Week 1 – Core Friday Lecture
The lecture was called “What Do We Know?” and was being presented by Tom Hothem. The title itself made me ask myself that question and reflect upon it. I was sure of what I knew and some things that I did not know. However, I also realized that I might not know what I don’t know. Tom started off by telling us that we should know how to apply our knowledge and explained the importance of being knowledgeable.
By asking the audience of what we knew, he eventually explained to us that our knowledge is time specific and students in the far future might not know what we were talking about. Students in the future may not know anything about Rebecca Black (they’re so lucky). As the lecture went on, we learned that it is a lot more difficult to name some of the things that we don’t know. Tom Hothem later stated, “Precision + Congruence = Knowledge”. Paraphrasing what Carl Sagan stated, one must be brave to challenge convention. A good example of this would be Galileo. His research in proving that the Earth and the moon revolved around the sun was mocked by the Christian church. Challenging Albert Einstein’s theory, now scientists have proved that particles can move faster than the speed of light.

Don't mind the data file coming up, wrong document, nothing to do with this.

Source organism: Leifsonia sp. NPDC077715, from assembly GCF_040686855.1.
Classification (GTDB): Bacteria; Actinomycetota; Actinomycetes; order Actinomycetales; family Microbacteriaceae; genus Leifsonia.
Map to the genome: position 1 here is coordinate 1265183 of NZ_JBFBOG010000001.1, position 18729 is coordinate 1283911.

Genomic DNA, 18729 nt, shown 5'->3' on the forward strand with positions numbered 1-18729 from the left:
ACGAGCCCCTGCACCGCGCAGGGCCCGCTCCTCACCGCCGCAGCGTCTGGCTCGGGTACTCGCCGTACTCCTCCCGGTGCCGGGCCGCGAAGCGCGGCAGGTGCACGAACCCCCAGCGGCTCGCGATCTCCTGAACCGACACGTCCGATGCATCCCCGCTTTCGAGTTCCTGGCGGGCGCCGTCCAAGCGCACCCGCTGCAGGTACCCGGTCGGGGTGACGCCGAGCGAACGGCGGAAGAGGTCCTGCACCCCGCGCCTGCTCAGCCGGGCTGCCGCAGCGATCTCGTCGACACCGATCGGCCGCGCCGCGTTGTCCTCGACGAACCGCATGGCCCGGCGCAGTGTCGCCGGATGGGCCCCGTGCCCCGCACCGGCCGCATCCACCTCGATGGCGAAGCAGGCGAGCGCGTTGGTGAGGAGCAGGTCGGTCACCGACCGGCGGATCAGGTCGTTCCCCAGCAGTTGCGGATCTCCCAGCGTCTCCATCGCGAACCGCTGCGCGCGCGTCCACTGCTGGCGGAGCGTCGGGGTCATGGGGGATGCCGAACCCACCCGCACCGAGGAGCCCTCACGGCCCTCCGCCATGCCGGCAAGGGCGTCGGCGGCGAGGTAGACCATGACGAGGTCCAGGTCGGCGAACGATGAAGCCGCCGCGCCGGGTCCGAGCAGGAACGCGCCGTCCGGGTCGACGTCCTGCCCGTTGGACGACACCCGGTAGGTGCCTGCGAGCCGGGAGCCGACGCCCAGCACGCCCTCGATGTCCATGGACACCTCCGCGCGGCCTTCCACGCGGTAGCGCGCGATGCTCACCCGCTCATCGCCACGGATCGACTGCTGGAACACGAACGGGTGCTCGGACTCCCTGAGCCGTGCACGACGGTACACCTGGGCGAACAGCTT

I think that our brain capacity is very limited and the list for the things we don’t know actually greatly exceeds the list of the things that we actually know. Some of the things that we think we know might actually be incorrect or inaccurate. It could be a fallacy or a rumor that we were so use to hearing that we unconsciously assumed that it must be true. Our knowledge can be challenged and stated as incorrect.
If the thing that we know now is only correct by convention, then does that mean that we don’t actually know what we think we know? Are the content that’s being taught in our textbooks accurate or are they just theories waiting to be challenged by the brave in the future? Since it is impossible to know everything, how can we do our best to get close to knowing everything?